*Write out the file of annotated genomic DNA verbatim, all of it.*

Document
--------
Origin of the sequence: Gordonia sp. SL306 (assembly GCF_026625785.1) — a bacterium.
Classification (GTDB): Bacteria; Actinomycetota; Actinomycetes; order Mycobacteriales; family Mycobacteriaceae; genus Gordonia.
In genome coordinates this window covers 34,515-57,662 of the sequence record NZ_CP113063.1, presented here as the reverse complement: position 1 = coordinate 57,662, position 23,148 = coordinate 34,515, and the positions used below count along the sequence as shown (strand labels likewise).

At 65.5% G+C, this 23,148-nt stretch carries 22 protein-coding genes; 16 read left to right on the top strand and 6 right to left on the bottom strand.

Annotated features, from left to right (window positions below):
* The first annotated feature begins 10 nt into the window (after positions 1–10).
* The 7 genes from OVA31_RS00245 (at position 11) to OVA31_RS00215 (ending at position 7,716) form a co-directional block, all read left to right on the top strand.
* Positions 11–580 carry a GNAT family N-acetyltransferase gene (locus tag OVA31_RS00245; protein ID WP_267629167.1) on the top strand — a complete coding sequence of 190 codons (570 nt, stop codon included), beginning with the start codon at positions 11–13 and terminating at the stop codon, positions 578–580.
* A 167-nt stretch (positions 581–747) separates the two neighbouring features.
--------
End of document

Origin of the sequence: Gordonia sp. SL306 (assembly GCF_026625785.1) — a bacterium.
Classification (GTDB): Bacteria; Actinomycetota; Actinomycetes; order Mycobacteriales; family Mycobacteriaceae; genus Gordonia.
In genome coordinates this window covers 34,515-57,662 of the sequence record NZ_CP113063.1, presented here as the reverse complement: position 1 = coordinate 57,662, position 23,148 = coordinate 34,515, and the positions used below count along the sequence as shown (strand labels likewise).

At 65.5% G+C, this 23,148-nt stretch carries 22 protein-coding genes; 16 read left to right on the top strand and 6 right to left on the bottom strand.

Annotated features, from left to right (window positions below):
* The first annotated feature begins 10 nt into the window (after positions 1–10).
* The 7 genes from OVA31_RS00245 (at position 11) to OVA31_RS00215 (ending at position 7,716) form a co-directional block, all read left to right on the top strand.
* Positions 11–580 carry a GNAT family N-acetyltransferase gene (locus tag OVA31_RS00245; protein ID WP_267629167.1) on the top strand — a complete coding sequence of 190 codons (570 nt, stop codon included), beginning with the start codon at positions 11–13 and terminating at the stop codon, positions 578–580.
* A 167-nt stretch (positions 581–747) separates the two neighbouring features.